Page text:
MPs back change for England

In the dead week between Christmas and New Year, IPPR has sneaked out some interesting survey results that could prove fateful in 2010.
Tom Griffin
30 December 2009

In the dead week between Christmas and New Year, IPPR has sneaked out some interesting survey results that could prove fateful in 2010.

The report, entitled The English Question: The View From Westminster, provides a taster for a longer study due in the new year from Michael Kenny and Guy Lodge.

It found that of 114 MPs questioned, only 10 per cent believe that "England should be governed as it is now".

62 per cent of respondents said that the current distribution of funding between the nations of the UK was unfair. Among those who thought it was unfair, 74 per cent were Conservatives and 50 per cent were Labour MPs. Of the 29 per cent of MPs who felt the distribution of funding was fair, just 6 per cent were Conservatives.

When it comes to ideas for reform, the difference between parties became even more marked, with Conservatives tending to favour moves to ban Scottish MPs from voting on English legislation, while Labour MPs are more likely to prefer regional devolution within England.

Most Conservative MPs expect ‘English votes for English laws’ to be introduced which is broadly in line with recent developments within their party. A version of ‘English votes for English laws’ was recommended by Kenneth Clarke’s Democracy Taskforce in 2008, while William Hague reiterated the party’s commitment to reform in this area at their 2009 party conference, suggesting that should the Conservatives win power they will proceed with this reform. We also note that many more Labour MPs (20%) believe that this policy will be implemented than actually support it (6%). And far fewer Labour MPs believe that regional government will happen than those who support this reform.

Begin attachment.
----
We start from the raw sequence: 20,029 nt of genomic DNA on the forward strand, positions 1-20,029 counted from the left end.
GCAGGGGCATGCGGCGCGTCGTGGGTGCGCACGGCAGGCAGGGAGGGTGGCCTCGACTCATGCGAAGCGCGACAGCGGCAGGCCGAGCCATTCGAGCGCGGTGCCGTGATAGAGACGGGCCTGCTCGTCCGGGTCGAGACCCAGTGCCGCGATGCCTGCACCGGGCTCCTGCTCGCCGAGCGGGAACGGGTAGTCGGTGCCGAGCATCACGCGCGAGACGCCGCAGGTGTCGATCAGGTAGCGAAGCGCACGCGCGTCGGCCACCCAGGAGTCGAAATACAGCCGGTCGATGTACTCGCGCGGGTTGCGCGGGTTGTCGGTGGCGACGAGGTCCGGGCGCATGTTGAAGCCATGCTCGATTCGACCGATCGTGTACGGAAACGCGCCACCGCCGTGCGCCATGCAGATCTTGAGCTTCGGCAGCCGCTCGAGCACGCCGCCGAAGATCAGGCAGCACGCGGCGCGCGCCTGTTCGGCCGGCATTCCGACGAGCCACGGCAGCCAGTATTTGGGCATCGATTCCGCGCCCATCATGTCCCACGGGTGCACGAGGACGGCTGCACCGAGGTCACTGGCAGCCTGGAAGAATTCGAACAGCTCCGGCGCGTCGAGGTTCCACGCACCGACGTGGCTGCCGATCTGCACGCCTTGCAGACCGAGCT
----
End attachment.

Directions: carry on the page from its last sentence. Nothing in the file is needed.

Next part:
It has often been suggested that the election of a Conservative government would kill off the English question in itself. Clearly this is not what the Conservatives themselves expect, and if they are elected with a small majority, English votes for English laws may look even more attractive.

If it happens, it is bound to strengthen demands for further powers in Scotland. Nevertheless, most MP are unconvinced by arguments that the UK is on a slippery slope to break-up. Almost 60 per cent believe Scotland will never become independent.

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